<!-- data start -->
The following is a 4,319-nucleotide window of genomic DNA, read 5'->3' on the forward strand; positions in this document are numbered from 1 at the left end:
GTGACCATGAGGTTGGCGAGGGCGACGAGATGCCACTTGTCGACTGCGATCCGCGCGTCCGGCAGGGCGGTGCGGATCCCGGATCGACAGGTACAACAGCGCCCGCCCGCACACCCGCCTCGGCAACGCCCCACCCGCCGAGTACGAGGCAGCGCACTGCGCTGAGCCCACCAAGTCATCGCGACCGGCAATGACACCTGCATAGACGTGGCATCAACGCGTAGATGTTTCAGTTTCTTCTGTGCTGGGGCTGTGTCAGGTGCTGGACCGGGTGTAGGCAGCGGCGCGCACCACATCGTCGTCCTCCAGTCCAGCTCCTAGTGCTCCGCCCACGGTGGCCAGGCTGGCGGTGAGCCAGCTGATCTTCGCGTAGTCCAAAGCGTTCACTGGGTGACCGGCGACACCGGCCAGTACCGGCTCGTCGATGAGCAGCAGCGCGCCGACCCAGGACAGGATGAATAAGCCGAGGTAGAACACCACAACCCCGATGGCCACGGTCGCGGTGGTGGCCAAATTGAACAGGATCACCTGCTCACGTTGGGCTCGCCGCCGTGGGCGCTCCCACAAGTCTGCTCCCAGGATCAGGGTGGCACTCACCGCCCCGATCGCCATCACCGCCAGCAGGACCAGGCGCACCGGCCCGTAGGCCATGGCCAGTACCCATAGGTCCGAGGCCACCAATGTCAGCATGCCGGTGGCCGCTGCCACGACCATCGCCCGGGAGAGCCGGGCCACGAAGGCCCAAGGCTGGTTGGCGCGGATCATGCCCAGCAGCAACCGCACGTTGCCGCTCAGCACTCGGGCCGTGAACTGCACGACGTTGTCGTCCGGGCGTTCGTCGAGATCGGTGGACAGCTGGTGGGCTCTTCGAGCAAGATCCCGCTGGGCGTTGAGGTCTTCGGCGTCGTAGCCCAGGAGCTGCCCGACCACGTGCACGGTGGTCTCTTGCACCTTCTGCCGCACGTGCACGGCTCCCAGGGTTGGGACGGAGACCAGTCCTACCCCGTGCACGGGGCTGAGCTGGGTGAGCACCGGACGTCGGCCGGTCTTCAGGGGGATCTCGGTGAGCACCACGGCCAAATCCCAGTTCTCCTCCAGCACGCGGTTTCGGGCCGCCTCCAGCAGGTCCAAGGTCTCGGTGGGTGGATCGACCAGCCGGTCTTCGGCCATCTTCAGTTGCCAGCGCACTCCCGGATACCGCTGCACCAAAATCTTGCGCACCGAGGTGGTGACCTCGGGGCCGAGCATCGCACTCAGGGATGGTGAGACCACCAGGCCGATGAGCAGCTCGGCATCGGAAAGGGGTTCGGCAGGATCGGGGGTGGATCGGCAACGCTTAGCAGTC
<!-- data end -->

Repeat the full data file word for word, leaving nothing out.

The following is a 4,319-nucleotide window of genomic DNA, read 5'->3' on the forward strand; positions in this document are numbered from 1 at the left end:
GTGACCATGAGGTTGGCGAGGGCGACGAGATGCCACTTGTCGACTGCGATCCGCGCGTCCGGCAGGGCGGTGCGGATCCCGGATCGACAGGTACAACAGCGCCCGCCCGCACACCCGCCTCGGCAACGCCCCACCCGCCGAGTACGAGGCAGCGCACTGCGCTGAGCCCACCAAGTCATCGCGACCGGCAATGACACCTGCATAGACGTGGCATCAACGCGTAGATGTTTCAGTTTCTTCTGTGCTGGGGCTGTGTCAGGTGCTGGACCGGGTGTAGGCAGCGGCGCGCACCACATCGTCGTCCTCCAGTCCAGCTCCTAGTGCTCCGCCCACGGTGGCCAGGCTGGCGGTGAGCCAGCTGATCTTCGCGTAGTCCAAAGCGTTCACTGGGTGACCGGCGACACCGGCCAGTACCGGCTCGTCGATGAGCAGCAGCGCGCCGACCCAGGACAGGATGAATAAGCCGAGGTAGAACACCACAACCCCGATGGCCACGGTCGCGGTGGTGGCCAAATTGAACAGGATCACCTGCTCACGTTGGGCTCGCCGCCGTGGGCGCTCCCACAAGTCTGCTCCCAGGATCAGGGTGGCACTCACCGCCCCGATCGCCATCACCGCCAGCAGGACCAGGCGCACCGGCCCGTAGGCCATGGCCAGTACCCATAGGTCCGAGGCCACCAATGTCAGCATGCCGGTGGCCGCTGCCACGACCATCGCCCGGGAGAGCCGGGCCACGAAGGCCCAAGGCTGGTTGGCGCGGATCATGCCCAGCAGCAACCGCACGTTGCCGCTCAGCACTCGGGCCGTGAACTGCACGACGTTGTCGTCCGGGCGTTCGTCGAGATCGGTGGACAGCTGGTGGGCTCTTCGAGCAAGATCCCGCTGGGCGTTGAGGTCTTCGGCGTCGTAGCCCAGGAGCTGCCCGACCACGTGCACGGTGGTCTCTTGCACCTTCTGCCGCACGTGCACGGCTCCCAGGGTTGGGACGGAGACCAGTCCTACCCCGTGCACGGGGCTGAGCTGGGTGAGCACCGGACGTCGGCCGGTCTTCAGGGGGATCTCGGTGAGCACCACGGCCAAATCCCAGTTCTCCTCCAGCACGCGGTTTCGGGCCGCCTCCAGCAGGTCCAAGGTCTCGGTGGGTGGATCGACCAGCCGGTCTTCGGCCATCTTCAGTTGCCAGCGCACTCCCGGATACCGCTGCACCAAAATCTTGCGCACCGAGGTGGTGACCTCGGGGCCGAGCATCGCACTCAGGGATGGTGAGACCACCAGGCCGATGAGCAGCTCGGCATCGGAAAGGGGTTCGGCAGGATCGGGGGTGGATCGGCAACGCTTAGCAGTC